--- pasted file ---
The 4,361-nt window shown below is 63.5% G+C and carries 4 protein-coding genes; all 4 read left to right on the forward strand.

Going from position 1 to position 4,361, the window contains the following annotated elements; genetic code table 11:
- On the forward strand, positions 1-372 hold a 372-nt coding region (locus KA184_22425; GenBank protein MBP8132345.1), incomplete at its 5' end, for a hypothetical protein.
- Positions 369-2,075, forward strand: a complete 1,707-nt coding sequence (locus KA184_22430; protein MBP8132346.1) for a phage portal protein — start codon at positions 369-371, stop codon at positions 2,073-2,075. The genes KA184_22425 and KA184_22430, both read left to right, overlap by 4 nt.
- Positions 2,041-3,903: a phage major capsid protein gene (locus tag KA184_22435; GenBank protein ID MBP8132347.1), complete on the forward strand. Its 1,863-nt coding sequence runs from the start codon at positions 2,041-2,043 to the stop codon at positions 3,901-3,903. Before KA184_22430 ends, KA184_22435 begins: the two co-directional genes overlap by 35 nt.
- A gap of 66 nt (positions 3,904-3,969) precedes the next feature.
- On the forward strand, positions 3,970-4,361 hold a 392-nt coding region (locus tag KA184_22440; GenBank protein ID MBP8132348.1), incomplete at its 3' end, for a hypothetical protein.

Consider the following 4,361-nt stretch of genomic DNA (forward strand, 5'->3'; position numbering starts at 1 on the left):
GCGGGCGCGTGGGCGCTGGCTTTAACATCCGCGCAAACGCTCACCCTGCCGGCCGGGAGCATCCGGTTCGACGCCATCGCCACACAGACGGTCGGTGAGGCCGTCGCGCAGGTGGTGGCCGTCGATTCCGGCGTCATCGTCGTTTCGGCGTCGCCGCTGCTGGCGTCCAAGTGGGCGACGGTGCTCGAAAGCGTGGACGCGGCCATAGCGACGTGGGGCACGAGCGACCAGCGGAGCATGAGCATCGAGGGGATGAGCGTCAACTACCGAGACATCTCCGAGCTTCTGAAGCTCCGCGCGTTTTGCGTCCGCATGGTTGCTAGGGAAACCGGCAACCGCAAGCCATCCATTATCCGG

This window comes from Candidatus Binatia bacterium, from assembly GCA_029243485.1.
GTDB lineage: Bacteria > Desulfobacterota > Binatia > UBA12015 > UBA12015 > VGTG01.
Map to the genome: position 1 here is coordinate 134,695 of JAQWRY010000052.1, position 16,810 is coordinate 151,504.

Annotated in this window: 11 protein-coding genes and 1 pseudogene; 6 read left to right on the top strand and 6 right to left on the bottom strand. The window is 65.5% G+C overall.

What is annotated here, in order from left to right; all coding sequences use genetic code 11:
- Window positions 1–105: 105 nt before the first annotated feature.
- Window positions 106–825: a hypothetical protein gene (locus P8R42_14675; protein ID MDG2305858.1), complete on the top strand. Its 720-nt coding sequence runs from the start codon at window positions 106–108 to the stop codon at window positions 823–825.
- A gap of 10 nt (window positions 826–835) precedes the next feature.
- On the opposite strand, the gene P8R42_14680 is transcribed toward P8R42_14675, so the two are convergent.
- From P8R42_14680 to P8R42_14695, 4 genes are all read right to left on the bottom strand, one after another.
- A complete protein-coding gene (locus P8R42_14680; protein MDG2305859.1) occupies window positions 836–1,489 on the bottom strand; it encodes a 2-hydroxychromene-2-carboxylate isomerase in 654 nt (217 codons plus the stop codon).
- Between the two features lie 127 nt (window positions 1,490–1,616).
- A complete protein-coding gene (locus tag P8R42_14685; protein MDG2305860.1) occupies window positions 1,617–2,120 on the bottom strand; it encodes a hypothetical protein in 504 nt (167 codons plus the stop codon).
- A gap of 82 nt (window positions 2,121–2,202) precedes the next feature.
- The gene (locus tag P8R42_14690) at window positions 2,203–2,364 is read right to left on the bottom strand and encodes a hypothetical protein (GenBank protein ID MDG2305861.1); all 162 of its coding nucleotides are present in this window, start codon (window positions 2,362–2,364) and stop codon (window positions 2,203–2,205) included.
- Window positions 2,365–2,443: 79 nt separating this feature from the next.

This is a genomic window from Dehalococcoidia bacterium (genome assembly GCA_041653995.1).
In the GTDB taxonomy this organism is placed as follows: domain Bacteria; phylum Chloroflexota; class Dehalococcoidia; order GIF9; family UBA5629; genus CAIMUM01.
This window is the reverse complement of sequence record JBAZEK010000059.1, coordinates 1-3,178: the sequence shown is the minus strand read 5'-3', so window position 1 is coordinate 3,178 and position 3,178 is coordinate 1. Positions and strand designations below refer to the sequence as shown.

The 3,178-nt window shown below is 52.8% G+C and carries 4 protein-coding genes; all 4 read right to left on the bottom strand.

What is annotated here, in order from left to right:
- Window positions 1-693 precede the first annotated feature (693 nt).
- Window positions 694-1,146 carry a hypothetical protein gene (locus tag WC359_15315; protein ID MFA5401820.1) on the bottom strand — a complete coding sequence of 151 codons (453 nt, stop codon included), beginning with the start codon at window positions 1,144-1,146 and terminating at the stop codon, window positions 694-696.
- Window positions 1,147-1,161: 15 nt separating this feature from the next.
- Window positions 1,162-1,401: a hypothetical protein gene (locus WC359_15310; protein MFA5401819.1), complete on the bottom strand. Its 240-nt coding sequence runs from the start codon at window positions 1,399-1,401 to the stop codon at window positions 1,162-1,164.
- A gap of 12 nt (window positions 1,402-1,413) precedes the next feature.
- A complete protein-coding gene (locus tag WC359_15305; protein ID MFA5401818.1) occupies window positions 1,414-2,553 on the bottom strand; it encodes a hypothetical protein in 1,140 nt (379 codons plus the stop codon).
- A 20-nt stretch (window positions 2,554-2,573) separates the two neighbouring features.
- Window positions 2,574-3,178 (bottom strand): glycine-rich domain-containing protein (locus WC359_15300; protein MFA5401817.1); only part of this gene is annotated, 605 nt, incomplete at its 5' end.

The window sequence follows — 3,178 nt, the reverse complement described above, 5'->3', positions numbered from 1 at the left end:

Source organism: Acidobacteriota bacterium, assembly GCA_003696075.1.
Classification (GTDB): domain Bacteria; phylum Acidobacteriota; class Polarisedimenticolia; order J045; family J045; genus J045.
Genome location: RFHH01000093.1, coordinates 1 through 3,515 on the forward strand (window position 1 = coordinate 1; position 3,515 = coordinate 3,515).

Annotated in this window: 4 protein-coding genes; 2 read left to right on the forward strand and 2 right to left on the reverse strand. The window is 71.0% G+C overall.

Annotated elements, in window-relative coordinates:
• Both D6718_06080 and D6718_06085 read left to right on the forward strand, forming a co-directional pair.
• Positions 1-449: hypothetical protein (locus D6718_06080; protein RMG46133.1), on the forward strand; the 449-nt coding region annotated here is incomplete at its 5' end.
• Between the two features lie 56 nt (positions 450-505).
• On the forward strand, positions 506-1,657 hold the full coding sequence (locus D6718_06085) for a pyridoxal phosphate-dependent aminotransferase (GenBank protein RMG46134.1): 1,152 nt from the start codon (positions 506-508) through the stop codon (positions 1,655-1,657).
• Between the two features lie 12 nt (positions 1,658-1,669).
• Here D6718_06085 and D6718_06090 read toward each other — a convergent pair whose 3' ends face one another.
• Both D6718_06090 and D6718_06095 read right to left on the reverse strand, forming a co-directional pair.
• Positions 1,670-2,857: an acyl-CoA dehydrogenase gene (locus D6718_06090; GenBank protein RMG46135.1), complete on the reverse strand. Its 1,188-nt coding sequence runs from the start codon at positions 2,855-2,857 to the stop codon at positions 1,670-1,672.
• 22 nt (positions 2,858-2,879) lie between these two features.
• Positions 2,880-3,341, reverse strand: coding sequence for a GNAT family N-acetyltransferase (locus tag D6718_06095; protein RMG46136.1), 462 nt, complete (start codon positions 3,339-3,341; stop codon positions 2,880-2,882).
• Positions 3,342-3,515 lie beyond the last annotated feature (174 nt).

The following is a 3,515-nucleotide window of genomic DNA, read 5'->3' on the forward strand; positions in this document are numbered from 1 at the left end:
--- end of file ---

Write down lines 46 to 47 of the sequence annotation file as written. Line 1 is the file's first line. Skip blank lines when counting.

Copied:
• Positions 1-449: hypothetical protein (locus D6718_06080; protein RMG46133.1), on the forward strand; the 449-nt coding region annotated here is incomplete at its 5' end.
• Between the two features lie 56 nt (positions 450-505).